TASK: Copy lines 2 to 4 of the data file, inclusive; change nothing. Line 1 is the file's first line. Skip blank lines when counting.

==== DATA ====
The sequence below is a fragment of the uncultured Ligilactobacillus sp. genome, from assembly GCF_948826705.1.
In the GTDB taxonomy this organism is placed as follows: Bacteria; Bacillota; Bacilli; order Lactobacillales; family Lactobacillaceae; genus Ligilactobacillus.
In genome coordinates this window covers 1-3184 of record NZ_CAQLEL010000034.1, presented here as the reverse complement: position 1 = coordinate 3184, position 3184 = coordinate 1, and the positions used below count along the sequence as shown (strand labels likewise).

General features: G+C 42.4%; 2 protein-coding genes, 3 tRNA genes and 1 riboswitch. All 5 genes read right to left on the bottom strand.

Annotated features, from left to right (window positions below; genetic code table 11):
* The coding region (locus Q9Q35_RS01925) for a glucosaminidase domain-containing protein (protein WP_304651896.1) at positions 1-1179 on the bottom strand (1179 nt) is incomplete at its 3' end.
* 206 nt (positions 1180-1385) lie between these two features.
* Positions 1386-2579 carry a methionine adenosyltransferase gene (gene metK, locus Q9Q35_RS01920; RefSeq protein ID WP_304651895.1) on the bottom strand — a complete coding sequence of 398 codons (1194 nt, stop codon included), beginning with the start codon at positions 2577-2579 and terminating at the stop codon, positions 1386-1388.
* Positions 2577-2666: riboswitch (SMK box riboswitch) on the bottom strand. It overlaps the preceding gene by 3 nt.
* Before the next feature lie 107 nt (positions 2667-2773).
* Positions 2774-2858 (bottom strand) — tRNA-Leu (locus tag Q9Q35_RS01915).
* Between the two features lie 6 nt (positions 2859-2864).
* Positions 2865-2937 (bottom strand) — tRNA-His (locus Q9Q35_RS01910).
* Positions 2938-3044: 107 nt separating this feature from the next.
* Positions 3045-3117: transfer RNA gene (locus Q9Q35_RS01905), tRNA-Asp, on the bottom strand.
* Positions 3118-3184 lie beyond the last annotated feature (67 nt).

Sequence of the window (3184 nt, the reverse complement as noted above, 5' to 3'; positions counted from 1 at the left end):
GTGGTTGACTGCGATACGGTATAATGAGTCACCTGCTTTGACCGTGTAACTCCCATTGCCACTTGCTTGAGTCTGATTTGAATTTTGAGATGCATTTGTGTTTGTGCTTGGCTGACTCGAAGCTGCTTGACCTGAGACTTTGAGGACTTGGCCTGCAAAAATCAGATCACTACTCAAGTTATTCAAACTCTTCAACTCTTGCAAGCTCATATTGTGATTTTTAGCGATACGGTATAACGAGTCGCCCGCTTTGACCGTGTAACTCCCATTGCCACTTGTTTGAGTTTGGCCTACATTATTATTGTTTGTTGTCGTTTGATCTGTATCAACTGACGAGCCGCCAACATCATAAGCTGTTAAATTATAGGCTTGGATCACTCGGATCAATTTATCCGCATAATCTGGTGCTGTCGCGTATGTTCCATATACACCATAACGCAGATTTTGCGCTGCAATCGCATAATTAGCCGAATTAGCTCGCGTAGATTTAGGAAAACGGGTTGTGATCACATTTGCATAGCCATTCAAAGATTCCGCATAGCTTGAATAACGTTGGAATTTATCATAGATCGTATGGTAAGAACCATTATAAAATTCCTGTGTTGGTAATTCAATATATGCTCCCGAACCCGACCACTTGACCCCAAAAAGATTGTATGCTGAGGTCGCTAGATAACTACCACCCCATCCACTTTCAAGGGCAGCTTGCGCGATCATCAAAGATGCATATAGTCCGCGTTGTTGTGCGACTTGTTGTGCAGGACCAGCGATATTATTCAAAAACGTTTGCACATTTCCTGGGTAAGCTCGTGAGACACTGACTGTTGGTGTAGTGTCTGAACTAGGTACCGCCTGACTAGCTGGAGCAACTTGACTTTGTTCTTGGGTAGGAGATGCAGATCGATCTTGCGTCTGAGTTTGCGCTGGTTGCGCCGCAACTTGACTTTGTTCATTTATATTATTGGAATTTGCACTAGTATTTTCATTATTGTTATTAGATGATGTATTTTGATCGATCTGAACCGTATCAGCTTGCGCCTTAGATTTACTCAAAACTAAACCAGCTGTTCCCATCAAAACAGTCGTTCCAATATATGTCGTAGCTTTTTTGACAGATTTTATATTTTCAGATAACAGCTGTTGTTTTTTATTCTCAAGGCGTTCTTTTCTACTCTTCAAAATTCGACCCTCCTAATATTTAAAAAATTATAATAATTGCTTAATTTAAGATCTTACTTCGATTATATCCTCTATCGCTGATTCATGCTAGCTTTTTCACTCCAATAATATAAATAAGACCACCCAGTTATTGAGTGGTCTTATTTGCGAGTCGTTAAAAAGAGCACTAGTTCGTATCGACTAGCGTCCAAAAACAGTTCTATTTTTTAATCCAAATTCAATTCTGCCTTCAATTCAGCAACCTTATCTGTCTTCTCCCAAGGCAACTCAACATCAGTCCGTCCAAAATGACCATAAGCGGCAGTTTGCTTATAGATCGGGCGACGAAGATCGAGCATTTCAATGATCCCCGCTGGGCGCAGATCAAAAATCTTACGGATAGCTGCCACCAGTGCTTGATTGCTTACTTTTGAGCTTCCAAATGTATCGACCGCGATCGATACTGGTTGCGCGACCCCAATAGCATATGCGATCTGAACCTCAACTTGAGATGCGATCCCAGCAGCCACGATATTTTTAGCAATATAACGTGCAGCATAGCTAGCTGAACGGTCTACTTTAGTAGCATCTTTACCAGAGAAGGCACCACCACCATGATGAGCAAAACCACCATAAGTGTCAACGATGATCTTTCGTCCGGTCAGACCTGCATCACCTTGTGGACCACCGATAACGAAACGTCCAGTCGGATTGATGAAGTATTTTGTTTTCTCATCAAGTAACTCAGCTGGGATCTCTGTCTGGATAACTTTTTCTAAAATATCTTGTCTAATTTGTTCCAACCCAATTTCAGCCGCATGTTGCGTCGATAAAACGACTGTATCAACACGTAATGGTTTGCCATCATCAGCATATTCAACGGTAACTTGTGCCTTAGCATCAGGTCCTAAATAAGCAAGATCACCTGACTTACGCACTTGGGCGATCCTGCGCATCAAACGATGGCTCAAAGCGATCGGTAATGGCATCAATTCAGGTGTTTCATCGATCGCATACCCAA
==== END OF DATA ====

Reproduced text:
In the GTDB taxonomy this organism is placed as follows: Bacteria; Bacillota; Bacilli; order Lactobacillales; family Lactobacillaceae; genus Ligilactobacillus.
In genome coordinates this window covers 1-3184 of record NZ_CAQLEL010000034.1, presented here as the reverse complement: position 1 = coordinate 3184, position 3184 = coordinate 1, and the positions used below count along the sequence as shown (strand labels likewise).

General features: G+C 42.4%; 2 protein-coding genes, 3 tRNA genes and 1 riboswitch. All 5 genes read right to left on the bottom strand.